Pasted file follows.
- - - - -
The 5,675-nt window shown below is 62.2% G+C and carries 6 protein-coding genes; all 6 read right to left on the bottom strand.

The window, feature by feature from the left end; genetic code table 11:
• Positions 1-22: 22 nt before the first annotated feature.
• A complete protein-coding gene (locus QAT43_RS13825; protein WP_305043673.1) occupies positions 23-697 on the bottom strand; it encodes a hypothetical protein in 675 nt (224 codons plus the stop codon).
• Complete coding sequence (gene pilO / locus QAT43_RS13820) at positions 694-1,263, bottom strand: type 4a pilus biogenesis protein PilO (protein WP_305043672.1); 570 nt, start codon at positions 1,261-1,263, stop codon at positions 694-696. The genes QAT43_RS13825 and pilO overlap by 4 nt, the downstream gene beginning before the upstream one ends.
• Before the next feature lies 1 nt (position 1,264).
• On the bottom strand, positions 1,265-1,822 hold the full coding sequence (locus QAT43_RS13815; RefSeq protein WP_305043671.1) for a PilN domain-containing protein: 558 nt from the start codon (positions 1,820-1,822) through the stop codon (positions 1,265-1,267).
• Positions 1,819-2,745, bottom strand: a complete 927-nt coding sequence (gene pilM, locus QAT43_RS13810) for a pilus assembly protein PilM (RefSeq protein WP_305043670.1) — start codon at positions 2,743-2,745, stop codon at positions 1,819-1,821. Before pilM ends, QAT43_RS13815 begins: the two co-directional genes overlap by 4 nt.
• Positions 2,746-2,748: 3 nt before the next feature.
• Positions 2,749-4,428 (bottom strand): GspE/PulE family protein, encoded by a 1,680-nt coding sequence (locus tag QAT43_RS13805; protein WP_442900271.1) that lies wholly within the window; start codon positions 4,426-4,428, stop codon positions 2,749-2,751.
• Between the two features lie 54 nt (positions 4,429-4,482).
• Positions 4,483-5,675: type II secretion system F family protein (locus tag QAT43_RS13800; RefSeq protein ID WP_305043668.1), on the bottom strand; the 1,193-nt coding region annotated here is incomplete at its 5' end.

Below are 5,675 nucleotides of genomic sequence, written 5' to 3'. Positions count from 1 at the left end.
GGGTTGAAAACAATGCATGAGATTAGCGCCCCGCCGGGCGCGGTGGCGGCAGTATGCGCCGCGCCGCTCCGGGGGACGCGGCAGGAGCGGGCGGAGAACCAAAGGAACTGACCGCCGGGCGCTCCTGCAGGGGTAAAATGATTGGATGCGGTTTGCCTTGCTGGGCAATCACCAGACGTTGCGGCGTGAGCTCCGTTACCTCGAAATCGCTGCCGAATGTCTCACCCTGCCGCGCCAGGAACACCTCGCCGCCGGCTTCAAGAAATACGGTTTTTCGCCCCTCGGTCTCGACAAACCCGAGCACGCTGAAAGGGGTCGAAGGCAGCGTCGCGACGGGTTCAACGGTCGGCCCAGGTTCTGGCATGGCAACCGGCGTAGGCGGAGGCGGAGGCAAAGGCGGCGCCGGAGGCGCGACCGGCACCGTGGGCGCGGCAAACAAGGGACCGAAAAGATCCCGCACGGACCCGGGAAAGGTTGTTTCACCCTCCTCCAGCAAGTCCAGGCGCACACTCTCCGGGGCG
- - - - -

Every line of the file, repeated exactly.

The 5,675-nt window shown below is 62.2% G+C and carries 6 protein-coding genes; all 6 read right to left on the bottom strand.

The window, feature by feature from the left end; genetic code table 11:
• Positions 1-22: 22 nt before the first annotated feature.
• A complete protein-coding gene (locus QAT43_RS13825; protein WP_305043673.1) occupies positions 23-697 on the bottom strand; it encodes a hypothetical protein in 675 nt (224 codons plus the stop codon).
• Complete coding sequence (gene pilO / locus QAT43_RS13820) at positions 694-1,263, bottom strand: type 4a pilus biogenesis protein PilO (protein WP_305043672.1); 570 nt, start codon at positions 1,261-1,263, stop codon at positions 694-696. The genes QAT43_RS13825 and pilO overlap by 4 nt, the downstream gene beginning before the upstream one ends.
• Before the next feature lies 1 nt (position 1,264).
• On the bottom strand, positions 1,265-1,822 hold the full coding sequence (locus QAT43_RS13815; RefSeq protein WP_305043671.1) for a PilN domain-containing protein: 558 nt from the start codon (positions 1,820-1,822) through the stop codon (positions 1,265-1,267).
• Positions 1,819-2,745, bottom strand: a complete 927-nt coding sequence (gene pilM, locus QAT43_RS13810) for a pilus assembly protein PilM (RefSeq protein WP_305043670.1) — start codon at positions 2,743-2,745, stop codon at positions 1,819-1,821. Before pilM ends, QAT43_RS13815 begins: the two co-directional genes overlap by 4 nt.
• Positions 2,746-2,748: 3 nt before the next feature.
• Positions 2,749-4,428 (bottom strand): GspE/PulE family protein, encoded by a 1,680-nt coding sequence (locus tag QAT43_RS13805; protein WP_442900271.1) that lies wholly within the window; start codon positions 4,426-4,428, stop codon positions 2,749-2,751.
• Between the two features lie 54 nt (positions 4,429-4,482).
• Positions 4,483-5,675: type II secretion system F family protein (locus tag QAT43_RS13800; RefSeq protein ID WP_305043668.1), on the bottom strand; the 1,193-nt coding region annotated here is incomplete at its 5' end.

Below are 5,675 nucleotides of genomic sequence, written 5' to 3'. Positions count from 1 at the left end.
GGGTTGAAAACAATGCATGAGATTAGCGCCCCGCCGGGCGCGGTGGCGGCAGTATGCGCCGCGCCGCTCCGGGGGACGCGGCAGGAGCGGGCGGAGAACCAAAGGAACTGACCGCCGGGCGCTCCTGCAGGGGTAAAATGATTGGATGCGGTTTGCCTTGCTGGGCAATCACCAGACGTTGCGGCGTGAGCTCCGTTACCTCGAAATCGCTGCCGAATGTCTCACCCTGCCGCGCCAGGAACACCTCGCCGCCGGCTTCAAGAAATACGGTTTTTCGCCCCTCGGTCTCGACAAACCCGAGCACGCTGAAAGGGGTCGAAGGCAGCGTCGCGACGGGTTCAACGGTCGGCCCAGGTTCTGGCATGGCAACCGGCGTAGGCGGAGGCGGAGGCAAAGGCGGCGCCGGAGGCGCGACCGGCACCGTGGGCGCGGCAAACAAGGGACCGAAAAGATCCCGCACGGACCCGGGAAAGGTTGTTTCACCCTCCTCCAGCAAGTCCAGGCGCACACTCTCCGGGGCG